Paige and I had a great time at the UP Pro Rodeo this weekend, the 43rd annual event in Iron River in the western Upper Peninsula. I’m afraid she’s inherited my weakness for cowboys (of course my interest is purely professional—as photo subjects). It was our first rodeo and the one thing we both came away with was the question: What are those cowboys thinking?
What makes a guy want to set himself up for whiplash, bruises, broken bones, concussions and worse? Not to mention a life on the road, living out of a duffle.
As rodeo cowboy and musician Chris LeDoux said, “Sometimes a hard day’s work is easier than a lot of things you can meet in life.”
But enough songs, like Garth Brooks’ Rodeo, have been written about it; all that’s a part of the mystique.
We hit town on Friday for that evening’s concert featuring Jamey Johnson (I’m now a fan) with the Kentucky Headhunters (those guys are a trip) and the very good UP band that opened the show. Their name is Chasin’ Steel, which is slang for Steelhead fishing—these Yooper bluegrass musicians are also fly fishermen.
Saturday morning we watched a Rodeo Queen competition and the impressive parade through town. Gotta love a parade where the local Angeli’s supermarket hands out fresh fruit. Paige got a melon.
Next, we did some browsing at the Laughing Loon Emporium, our favorite store in Iron River. Three floors of antiques, collectibles, and nice vintage clothing. We relieved the shop of two gently used cowboy hats for Paige.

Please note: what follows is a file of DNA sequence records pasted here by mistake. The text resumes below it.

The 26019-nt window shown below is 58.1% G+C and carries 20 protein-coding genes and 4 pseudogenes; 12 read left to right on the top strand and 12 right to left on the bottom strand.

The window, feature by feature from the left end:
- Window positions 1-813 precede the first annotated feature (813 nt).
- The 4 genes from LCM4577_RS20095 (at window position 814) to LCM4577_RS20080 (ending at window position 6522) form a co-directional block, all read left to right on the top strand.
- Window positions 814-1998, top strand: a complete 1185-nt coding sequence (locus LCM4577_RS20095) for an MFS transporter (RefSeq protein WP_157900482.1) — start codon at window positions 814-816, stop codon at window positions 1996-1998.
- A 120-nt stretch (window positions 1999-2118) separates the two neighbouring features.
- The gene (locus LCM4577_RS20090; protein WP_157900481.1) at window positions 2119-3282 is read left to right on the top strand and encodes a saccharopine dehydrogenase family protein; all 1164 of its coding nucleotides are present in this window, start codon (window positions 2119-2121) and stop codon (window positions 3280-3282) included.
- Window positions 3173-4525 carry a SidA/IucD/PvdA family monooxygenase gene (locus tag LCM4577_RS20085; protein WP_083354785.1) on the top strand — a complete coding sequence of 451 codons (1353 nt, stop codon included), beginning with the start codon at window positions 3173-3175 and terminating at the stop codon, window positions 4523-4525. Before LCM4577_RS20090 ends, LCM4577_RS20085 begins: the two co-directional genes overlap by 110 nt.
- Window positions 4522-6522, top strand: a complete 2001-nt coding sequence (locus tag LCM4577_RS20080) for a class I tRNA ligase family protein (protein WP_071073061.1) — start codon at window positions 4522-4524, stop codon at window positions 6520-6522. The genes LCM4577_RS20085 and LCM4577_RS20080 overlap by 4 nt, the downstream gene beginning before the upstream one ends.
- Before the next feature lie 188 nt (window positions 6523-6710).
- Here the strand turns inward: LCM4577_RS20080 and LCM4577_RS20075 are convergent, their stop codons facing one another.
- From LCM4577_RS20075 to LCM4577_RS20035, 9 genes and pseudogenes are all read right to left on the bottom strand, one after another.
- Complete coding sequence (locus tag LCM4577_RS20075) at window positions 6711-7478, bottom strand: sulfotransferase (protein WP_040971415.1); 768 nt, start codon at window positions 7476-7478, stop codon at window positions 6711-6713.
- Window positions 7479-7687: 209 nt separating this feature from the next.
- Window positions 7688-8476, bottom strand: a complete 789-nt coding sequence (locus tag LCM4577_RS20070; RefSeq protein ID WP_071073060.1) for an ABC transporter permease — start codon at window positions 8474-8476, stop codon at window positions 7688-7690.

Then it was on to the grandstand at the fairgrounds for the main event: Saturday afternoon’s Professional Rodeo Cowboys Association-sanctioned rodeo performances.
We watched bareback and bronc riding, steer wrestling, tie down roping, barrel racing (this is the only women’s event) and bull riding. And the antics of the rodeo clown, of course.
Unfortunately, there was a rash of bad luck and three cowboys were seriously injured—very unusual, according to those who know. Two men were hurt when they were thrown from their horses—one cowboy was dragged around the arena and ended up with a broken leg and who knows what else.
The third cowboy to be injured, Cody Bullock of New Buffalo, Minnesota, was thrown and knocked around by some 1,800 pounds of unhappy bull.
We were too far away to see exactly what happened, but it didn’t look good. I was especially concerned because I had chatted with Cody just a little earlier while the bull riders were preparing for their competition.
Sure, it’s a risk and a part of the job; see yesterday’s post. And as John Wayne said, “Courage is being scared to death—and saddling up anyway.”
One thing that surprised us was the shortage of Michigan cowboys in the rodeo. Only a few of the dozens participating in the three performances were from the host state; lots from Wisconsin, Minnesota, Illinois and elsewhere.
After the show Paige and I headed out of town and back to Blue Skies. There was another performance on Saturday evening and the final show plus crowning of the Rodeo Queen on Sunday. But it was our first rodeo and we didn’t know what to expect or how much we’d enjoy it, so we hadn’t planned to stay for the entire event.
There was lots of color, lots of cowboys and cowgirls, and lots of excitement. Fun!
The only problem was the flat, light grey sky, which didn’t help my pictures.
I may have to return for better photos.
And Paige is already talking about getting her girlfriends to go with her next year. Oh, my.
Isn’t there a song, “Mamas, don’t let your babies grow up to love cowboys…”?
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